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San Antonio · January 2015

Guenther House   The Alamo   Concepcion Mission   San José Mission   The Cathedral   Memorial Plaza   Fairmount Hotel  
We arrived in disappointing weather--cold, cloudy, rainy--and for most of our visit those conditions prevailed. The exterior shots tend to have white skies and look dull. I concentrated on interiors as much as I could. Getting home was an adventure, too, but we loved the performance of Strauss's Salomé (with Patricia Racette) we went there to see and we thought the Spanish missions and The Alamo were worth the trip. We also found some excellent food and a lot of friendly people. With 1.7 million residents, San Antonio is America's 7th largest city. It is larger than Dallas (#9), San Diego (#8), and San Jose (#10). Texas suitably has three of the 10 largest cities (Houson is #4).
The Guenther House

We did not intend to dress like twins, but we kept running into this problem.

The house (with a very good restaurant) is next to the flour mill (White Wings flour). The Blue Star arts-crafts shops nearby are talked up
in the guidebooks but we were underwhelmed. Nice mural, though, rendering neighborhood churches and the flour mill, and we got the blue part.

From there we drove around the splendid King William historic district, some marvelous houses (and some not so great), but it was too dismal to take pictures. So on to The Alamo it was.

No interior pictures allowed; we saw a sensational demonstration of firearms from the 1800s inside what was once the church (the main building), and the Long Barrack was also impressive.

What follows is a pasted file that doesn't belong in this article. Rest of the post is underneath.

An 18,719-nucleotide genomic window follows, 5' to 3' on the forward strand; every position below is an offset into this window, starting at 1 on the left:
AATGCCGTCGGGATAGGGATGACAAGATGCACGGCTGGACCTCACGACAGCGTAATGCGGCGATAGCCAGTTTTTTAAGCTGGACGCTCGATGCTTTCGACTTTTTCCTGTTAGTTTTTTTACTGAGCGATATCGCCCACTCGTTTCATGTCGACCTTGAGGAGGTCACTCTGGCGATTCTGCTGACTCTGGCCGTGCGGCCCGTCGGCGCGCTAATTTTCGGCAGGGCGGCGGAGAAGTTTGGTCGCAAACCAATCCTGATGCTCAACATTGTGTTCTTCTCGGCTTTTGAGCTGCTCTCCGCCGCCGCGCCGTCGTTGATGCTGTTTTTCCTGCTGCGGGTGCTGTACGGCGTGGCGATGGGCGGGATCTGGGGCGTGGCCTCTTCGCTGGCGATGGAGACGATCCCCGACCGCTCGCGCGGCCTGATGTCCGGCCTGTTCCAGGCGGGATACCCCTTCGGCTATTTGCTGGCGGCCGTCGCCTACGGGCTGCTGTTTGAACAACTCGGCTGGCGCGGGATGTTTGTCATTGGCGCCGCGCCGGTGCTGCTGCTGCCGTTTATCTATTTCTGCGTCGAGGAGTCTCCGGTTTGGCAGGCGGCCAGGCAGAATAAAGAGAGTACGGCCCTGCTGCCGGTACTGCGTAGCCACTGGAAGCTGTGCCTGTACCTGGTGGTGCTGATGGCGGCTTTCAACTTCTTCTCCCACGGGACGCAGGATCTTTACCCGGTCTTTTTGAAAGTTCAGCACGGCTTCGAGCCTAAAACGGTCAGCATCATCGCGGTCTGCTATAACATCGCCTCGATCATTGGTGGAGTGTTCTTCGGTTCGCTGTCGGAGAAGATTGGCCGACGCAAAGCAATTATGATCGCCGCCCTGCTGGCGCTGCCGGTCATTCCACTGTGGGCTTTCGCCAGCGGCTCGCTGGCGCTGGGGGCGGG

The Alamo Cenotaph (Spirit of Sacrifice), 1939.

Somebody taught their dogs to climb trees; pretty fearless.
Here and there, the theater of old-time San Antone. Lots of great brick buildings from the 19th century around downtown. Out in the country, Lonestar has strong feelings about customer loyalty.

Conception is the first of the four Spanish missions spaced about 3 miles apart leading south from the Alamo. It contains the most unrestored art and architecture.
San José is much larger and fully restored; it gives the best idea of what the missions looked like--living quarters for the natives
surrounding craft areas and adjacent to the living quarters of the Franciscan friars.
The central portion has been heavily restored.
We have to imagine it bright with color, blue, white, pink.
Some of the original painted plaster, which once covered the entire church. In 1750,
this structure would have towered over the landscape and shone brilliantly in the sun.
The cathedral and courthouse
The remains of some who died at the Alamo in 1838 are interred here
  The river walk, pretty even on a gloomy day

Veterans Memorial Plaza and the Tobin Center

Good for them for having a Korean War memorial, very unusual
A harrowing Viet Nam memorial  

Nearby, a memorial to the Confederacy with a goofy art exhibition
Near the airport, sunshine and color

What a treat the Fairmount Hotel was! Warm!